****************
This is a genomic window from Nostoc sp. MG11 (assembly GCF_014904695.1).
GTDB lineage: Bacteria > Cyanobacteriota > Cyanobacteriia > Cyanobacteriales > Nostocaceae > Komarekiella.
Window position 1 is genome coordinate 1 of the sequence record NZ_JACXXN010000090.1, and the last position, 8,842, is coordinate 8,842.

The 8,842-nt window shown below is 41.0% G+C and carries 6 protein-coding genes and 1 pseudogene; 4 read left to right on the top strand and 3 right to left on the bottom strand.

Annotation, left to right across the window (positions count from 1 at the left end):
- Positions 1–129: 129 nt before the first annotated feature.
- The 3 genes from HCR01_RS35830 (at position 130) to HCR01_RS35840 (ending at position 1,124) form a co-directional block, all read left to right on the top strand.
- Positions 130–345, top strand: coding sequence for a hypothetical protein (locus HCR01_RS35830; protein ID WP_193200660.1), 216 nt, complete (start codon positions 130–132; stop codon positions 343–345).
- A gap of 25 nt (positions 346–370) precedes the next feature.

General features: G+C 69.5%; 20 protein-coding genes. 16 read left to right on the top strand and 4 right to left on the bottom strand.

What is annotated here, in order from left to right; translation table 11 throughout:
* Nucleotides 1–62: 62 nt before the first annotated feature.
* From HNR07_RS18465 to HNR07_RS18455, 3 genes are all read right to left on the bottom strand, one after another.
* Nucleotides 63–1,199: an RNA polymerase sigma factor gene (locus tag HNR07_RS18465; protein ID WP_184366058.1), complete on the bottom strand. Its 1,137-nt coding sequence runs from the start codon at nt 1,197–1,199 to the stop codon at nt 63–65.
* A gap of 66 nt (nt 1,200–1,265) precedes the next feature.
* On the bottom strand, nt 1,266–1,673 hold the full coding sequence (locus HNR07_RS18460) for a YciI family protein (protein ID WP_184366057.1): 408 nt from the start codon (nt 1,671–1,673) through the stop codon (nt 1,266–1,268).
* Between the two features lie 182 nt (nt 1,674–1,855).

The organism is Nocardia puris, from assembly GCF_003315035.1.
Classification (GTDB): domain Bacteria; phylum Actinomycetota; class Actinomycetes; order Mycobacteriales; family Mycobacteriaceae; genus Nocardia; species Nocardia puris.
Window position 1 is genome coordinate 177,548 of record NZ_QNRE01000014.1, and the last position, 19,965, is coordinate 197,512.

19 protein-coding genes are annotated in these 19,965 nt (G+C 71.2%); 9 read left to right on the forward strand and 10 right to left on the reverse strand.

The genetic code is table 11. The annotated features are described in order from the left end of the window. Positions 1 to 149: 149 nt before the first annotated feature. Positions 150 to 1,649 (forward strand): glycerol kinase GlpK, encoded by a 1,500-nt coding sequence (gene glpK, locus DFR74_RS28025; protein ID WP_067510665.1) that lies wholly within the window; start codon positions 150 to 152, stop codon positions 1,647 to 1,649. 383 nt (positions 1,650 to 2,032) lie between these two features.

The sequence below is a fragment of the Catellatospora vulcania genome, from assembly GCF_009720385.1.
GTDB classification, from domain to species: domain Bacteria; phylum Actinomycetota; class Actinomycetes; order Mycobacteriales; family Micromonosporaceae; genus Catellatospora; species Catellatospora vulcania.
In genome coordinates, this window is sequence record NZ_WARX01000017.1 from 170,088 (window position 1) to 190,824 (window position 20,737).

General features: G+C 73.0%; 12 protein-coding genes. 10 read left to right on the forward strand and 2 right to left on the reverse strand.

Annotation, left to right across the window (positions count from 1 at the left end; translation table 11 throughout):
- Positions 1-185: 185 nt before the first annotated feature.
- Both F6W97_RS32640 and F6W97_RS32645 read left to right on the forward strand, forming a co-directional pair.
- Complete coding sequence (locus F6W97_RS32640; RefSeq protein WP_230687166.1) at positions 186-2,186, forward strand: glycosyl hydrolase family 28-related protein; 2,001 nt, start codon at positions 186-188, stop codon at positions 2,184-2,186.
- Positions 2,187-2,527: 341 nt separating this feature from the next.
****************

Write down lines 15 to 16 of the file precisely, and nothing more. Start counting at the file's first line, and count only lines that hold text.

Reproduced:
* A gap of 66 nt (nt 1,200–1,265) precedes the next feature.
* On the bottom strand, nt 1,266–1,673 hold the full coding sequence (locus HNR07_RS18460) for a YciI family protein (protein ID WP_184366057.1): 408 nt from the start codon (nt 1,671–1,673) through the stop codon (nt 1,266–1,268).